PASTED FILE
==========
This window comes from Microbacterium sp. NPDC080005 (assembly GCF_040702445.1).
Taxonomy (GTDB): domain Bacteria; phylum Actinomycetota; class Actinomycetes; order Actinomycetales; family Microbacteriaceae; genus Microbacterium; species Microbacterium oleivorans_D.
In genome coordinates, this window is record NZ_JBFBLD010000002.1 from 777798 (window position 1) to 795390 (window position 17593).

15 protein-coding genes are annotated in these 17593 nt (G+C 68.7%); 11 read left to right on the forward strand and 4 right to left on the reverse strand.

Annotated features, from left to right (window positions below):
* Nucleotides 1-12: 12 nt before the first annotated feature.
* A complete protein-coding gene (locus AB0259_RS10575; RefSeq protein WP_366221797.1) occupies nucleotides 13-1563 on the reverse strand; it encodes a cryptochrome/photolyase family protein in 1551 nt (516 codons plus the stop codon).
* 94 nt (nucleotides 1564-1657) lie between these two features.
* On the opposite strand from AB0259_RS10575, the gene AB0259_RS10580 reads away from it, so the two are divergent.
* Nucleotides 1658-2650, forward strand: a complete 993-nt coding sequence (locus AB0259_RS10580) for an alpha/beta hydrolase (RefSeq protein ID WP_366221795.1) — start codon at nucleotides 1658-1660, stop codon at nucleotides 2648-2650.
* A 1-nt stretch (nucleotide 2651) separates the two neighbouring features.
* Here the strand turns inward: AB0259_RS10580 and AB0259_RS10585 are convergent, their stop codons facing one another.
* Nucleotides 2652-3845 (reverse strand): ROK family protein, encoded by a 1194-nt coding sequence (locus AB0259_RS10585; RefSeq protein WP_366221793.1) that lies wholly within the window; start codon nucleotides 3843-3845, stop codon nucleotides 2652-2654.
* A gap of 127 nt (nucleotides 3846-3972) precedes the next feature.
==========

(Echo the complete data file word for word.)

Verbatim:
This window comes from Microbacterium sp. NPDC080005 (assembly GCF_040702445.1).
Taxonomy (GTDB): domain Bacteria; phylum Actinomycetota; class Actinomycetes; order Actinomycetales; family Microbacteriaceae; genus Microbacterium; species Microbacterium oleivorans_D.
In genome coordinates, this window is record NZ_JBFBLD010000002.1 from 777798 (window position 1) to 795390 (window position 17593).

15 protein-coding genes are annotated in these 17593 nt (G+C 68.7%); 11 read left to right on the forward strand and 4 right to left on the reverse strand.

Annotated features, from left to right (window positions below):
* Nucleotides 1-12: 12 nt before the first annotated feature.
* A complete protein-coding gene (locus AB0259_RS10575; RefSeq protein WP_366221797.1) occupies nucleotides 13-1563 on the reverse strand; it encodes a cryptochrome/photolyase family protein in 1551 nt (516 codons plus the stop codon).
* 94 nt (nucleotides 1564-1657) lie between these two features.
* On the opposite strand from AB0259_RS10575, the gene AB0259_RS10580 reads away from it, so the two are divergent.
* Nucleotides 1658-2650, forward strand: a complete 993-nt coding sequence (locus AB0259_RS10580) for an alpha/beta hydrolase (RefSeq protein ID WP_366221795.1) — start codon at nucleotides 1658-1660, stop codon at nucleotides 2648-2650.
* A 1-nt stretch (nucleotide 2651) separates the two neighbouring features.
* Here the strand turns inward: AB0259_RS10580 and AB0259_RS10585 are convergent, their stop codons facing one another.
* Nucleotides 2652-3845 (reverse strand): ROK family protein, encoded by a 1194-nt coding sequence (locus AB0259_RS10585; RefSeq protein WP_366221793.1) that lies wholly within the window; start codon nucleotides 3843-3845, stop codon nucleotides 2652-2654.
* A gap of 127 nt (nucleotides 3846-3972) precedes the next feature.